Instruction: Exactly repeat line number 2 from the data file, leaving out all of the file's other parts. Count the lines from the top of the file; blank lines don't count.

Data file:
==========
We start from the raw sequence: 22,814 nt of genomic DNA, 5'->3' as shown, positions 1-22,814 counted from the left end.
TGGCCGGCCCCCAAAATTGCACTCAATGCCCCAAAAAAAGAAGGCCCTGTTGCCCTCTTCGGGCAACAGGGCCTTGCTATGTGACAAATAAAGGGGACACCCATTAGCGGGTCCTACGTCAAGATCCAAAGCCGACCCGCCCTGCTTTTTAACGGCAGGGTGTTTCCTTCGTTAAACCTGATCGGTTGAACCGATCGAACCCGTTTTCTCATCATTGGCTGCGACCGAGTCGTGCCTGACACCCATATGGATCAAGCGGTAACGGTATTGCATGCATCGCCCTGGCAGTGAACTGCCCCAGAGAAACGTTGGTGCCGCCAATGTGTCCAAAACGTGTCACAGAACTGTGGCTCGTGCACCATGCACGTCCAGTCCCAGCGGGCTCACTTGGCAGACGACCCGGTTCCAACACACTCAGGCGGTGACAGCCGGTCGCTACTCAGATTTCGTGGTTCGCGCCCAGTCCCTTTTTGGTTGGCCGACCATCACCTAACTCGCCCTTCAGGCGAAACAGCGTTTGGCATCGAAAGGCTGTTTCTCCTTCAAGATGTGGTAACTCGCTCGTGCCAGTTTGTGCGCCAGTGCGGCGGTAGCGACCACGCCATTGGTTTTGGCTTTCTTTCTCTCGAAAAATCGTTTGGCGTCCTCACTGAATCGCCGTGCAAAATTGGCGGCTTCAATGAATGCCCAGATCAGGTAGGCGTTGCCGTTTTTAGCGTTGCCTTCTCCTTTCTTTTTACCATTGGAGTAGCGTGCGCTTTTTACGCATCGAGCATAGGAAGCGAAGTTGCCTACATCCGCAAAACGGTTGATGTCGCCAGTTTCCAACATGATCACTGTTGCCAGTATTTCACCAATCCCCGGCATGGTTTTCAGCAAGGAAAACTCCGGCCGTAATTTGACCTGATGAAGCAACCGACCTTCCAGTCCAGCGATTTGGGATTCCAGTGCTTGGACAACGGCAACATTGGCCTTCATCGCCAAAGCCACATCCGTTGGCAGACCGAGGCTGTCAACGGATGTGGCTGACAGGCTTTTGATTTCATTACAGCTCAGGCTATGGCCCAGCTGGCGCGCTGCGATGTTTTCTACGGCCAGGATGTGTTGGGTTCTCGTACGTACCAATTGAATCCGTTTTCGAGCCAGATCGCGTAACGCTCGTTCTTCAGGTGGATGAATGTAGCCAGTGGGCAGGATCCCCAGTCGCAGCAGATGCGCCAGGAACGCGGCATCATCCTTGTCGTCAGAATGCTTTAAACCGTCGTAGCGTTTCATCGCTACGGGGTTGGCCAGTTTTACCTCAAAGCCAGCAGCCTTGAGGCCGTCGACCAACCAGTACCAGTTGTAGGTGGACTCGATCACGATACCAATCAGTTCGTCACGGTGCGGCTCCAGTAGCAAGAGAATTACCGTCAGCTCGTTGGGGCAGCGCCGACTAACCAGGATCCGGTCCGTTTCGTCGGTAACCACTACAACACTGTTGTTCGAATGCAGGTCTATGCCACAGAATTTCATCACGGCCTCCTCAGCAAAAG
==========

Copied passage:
TGGCCGGCCCCCAAAATTGCACTCAATGCCCCAAAAAAAGAAGGCCCTGTTGCCCTCTTCGGGCAACAGGGCCTTGCTATGTGACAAATAAAGGGGACACCCATTAGCGGGTCCTACGTCAAGATCCAAAGCCGACCCGCCCTGCTTTTTAACGGCAGGGTGTTTCCTTCGTTAAACCTGATCGGTTGAACCGATCGAACCCGTTTTCTCATCATTGGCTGCGACCGAGTCGTGCCTGACACCCATATGGATCAAGCGGTAACGGTATTGCATGCATCGCCCTGGCAGTGAACTGCCCCAGAGAAACGTTGGTGCCGCCAATGTGTCCAAAACGTGTCACAGAACTGTGGCTCGTGCACCATGCACGTCCAGTCCCAGCGGGCTCACTTGGCAGACGACCCGGTTCCAACACACTCAGGCGGTGACAGCCGGTCGCTACTCAGATTTCGTGGTTCGCGCCCAGTCCCTTTTTGGTTGGCCGACCATCACCTAACTCGCCCTTCAGGCGAAACAGCGTTTGGCATCGAAAGGCTGTTTCTCCTTCAAGATGTGGTAACTCGCTCGTGCCAGTTTGTGCGCCAGTGCGGCGGTAGCGACCACGCCATTGGTTTTGGCTTTCTTTCTCTCGAAAAATCGTTTGGCGTCCTCACTGAATCGCCGTGCAAAATTGGCGGCTTCAATGAATGCCCAGATCAGGTAGGCGTTGCCGTTTTTAGCGTTGCCTTCTCCTTTCTTTTTACCATTGGAGTAGCGTGCGCTTTTTACGCATCGAGCATAGGAAGCGAAGTTGCCTACATCCGCAAAACGGTTGATGTCGCCAGTTTCCAACATGATCACTGTTGCCAGTATTTCACCAATCCCCGGCATGGTTTTCAGCAAGGAAAACTCCGGCCGTAATTTGACCTGATGAAGCAACCGACCTTCCAGTCCAGCGATTTGGGATTCCAGTGCTTGGACAACGGCAACATTGGCCTTCATCGCCAAAGCCACATCCGTTGGCAGACCGAGGCTGTCAACGGATGTGGCTGACAGGCTTTTGATTTCATTACAGCTCAGGCTATGGCCCAGCTGGCGCGCTGCGATGTTTTCTACGGCCAGGATGTGTTGGGTTCTCGTACGTACCAATTGAATCCGTTTTCGAGCCAGATCGCGTAACGCTCGTTCTTCAGGTGGATGAATGTAGCCAGTGGGCAGGATCCCCAGTCGCAGCAGATGCGCCAGGAACGCGGCATCATCCTTGTCGTCAGAATGCTTTAAACCGTCGTAGCGTTTCATCGCTACGGGGTTGGCCAGTTTTACCTCAAAGCCAGCAGCCTTGAGGCCGTCGACCAACCAGTACCAGTTGTAGGTGGACTCGATCACGATACCAATCAGTTCGTCACGGTGCGGCTCCAGTAGCAAGAGAATTACCGTCAGCTCGTTGGGGCAGCGCCGACTAACCAGGATCCGGTCCGTTTCGTCGGTAACCACTACAACACTGTTGTTCGAATGCAGGTCTATGCCACAGAATTTCATCACGGCCTCCTCAGCAAAAG